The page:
Columnist Steve Lopez and the ‘spiritual side’ of retirement – Reuters

Steve Lopez knows he’s running out of time.

Lopez, a Los Angeles Times columnist and four-time Pulitzer Prize finalist, isn’t yet collapsing in the grave, but he’s 69, with two artificial knees and a pacemaker.

“Although it’s a scary thought, when you get to where I am, statistically speaking, you’re in the last quarter of your life and most of it is behind you,” he said.

But there are still so many bullets on her to-do list.

He could retire and start scratching a few, but he’s hesitant. “As a columnist, I had a quasi-public life,” he said. “After this, who am I going to be?”

He wanted to know before the health problems affecting his parents intervened.

“I mentioned it to everyone I considered peers based on their age, and they all had the same conversations with themselves and others about the right time to leave.”

As a columnist, I had a quasi-public life. After that, who will I be?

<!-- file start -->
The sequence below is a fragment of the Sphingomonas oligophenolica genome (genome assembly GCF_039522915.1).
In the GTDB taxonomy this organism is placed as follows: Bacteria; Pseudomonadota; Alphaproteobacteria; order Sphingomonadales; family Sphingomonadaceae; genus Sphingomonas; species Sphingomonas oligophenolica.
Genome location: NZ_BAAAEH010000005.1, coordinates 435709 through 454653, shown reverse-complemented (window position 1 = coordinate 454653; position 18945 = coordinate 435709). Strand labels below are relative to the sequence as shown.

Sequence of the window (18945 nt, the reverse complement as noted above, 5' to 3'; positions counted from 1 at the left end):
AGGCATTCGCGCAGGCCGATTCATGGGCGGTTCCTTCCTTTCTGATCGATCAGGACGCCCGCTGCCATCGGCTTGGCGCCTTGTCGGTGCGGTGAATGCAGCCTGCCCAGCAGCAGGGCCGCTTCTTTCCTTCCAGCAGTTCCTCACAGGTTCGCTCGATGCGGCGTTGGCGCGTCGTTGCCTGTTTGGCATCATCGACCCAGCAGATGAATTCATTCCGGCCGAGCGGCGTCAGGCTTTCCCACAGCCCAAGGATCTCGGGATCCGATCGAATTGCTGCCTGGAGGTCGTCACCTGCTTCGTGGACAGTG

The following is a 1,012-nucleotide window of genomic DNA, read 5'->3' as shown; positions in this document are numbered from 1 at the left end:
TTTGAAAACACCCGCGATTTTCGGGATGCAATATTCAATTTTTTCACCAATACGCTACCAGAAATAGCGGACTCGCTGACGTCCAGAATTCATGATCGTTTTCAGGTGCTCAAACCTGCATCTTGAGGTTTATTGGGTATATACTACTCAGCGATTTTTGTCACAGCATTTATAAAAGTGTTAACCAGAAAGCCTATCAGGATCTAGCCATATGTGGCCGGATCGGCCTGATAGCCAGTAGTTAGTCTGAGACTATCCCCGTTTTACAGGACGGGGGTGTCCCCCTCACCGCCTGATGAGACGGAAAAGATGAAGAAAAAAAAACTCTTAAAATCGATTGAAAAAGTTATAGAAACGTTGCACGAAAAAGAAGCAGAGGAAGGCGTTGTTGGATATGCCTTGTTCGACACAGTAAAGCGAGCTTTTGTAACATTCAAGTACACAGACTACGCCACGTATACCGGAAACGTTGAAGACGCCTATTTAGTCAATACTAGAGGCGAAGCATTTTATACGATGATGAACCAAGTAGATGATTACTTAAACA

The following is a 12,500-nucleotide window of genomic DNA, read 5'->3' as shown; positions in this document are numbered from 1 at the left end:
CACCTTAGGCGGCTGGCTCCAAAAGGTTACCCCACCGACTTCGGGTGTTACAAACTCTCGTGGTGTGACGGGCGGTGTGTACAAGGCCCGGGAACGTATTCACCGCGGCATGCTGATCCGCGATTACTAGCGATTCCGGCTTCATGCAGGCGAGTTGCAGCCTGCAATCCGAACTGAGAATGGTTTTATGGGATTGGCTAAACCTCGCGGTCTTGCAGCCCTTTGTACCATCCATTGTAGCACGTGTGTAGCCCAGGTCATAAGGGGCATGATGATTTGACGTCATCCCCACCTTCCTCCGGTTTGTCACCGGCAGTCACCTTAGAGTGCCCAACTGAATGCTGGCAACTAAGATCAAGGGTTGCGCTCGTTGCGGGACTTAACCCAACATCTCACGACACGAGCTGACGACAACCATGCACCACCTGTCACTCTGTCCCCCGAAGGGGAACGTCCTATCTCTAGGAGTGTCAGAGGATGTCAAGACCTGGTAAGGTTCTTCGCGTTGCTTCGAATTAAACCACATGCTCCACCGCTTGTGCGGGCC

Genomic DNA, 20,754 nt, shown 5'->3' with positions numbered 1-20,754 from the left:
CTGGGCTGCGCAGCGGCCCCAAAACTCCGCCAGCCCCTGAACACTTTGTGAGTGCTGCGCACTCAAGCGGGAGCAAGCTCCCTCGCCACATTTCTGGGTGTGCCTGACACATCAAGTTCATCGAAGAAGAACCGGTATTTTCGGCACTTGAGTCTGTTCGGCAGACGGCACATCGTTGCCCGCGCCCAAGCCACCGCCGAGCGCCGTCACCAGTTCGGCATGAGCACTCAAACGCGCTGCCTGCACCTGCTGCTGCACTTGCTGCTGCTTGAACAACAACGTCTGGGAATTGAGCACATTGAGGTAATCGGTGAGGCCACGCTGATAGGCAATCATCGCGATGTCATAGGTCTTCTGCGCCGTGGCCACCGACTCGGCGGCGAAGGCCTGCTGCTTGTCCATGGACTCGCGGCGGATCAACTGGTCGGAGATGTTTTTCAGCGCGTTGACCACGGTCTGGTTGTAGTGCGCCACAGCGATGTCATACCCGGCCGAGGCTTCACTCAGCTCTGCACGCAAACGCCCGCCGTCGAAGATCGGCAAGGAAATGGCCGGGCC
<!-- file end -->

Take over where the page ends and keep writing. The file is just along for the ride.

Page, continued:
To find out why some people retire and others don’t, and what makes retirement fulfilling, Lopez spoke to dozens of seniors for her new book ‘Independence Day: What I Learned About Retirement from Some Who’ ve Done It and Some Who Never Will.”

He interviewed a priest who said he would retire “to the cemetery” and a winemaker who said they would retire “into the vineyard”.

He interviewed a man who retired but soon found himself working as a cashier at a cash register to make ends meet.

He interviewed Mel Brooks and Norman Lear, both in their 90s and working.

Financially, experts say you can retire comfortably, and Lopez said he didn’t want to diminish the importance of understanding that. “People who had money revel in their retirement,” he said.

But mentally, how do you know when it’s the right time to leave?

“There are a lot of books on retirement financial skepticism,” he said. “What about the spiritual side?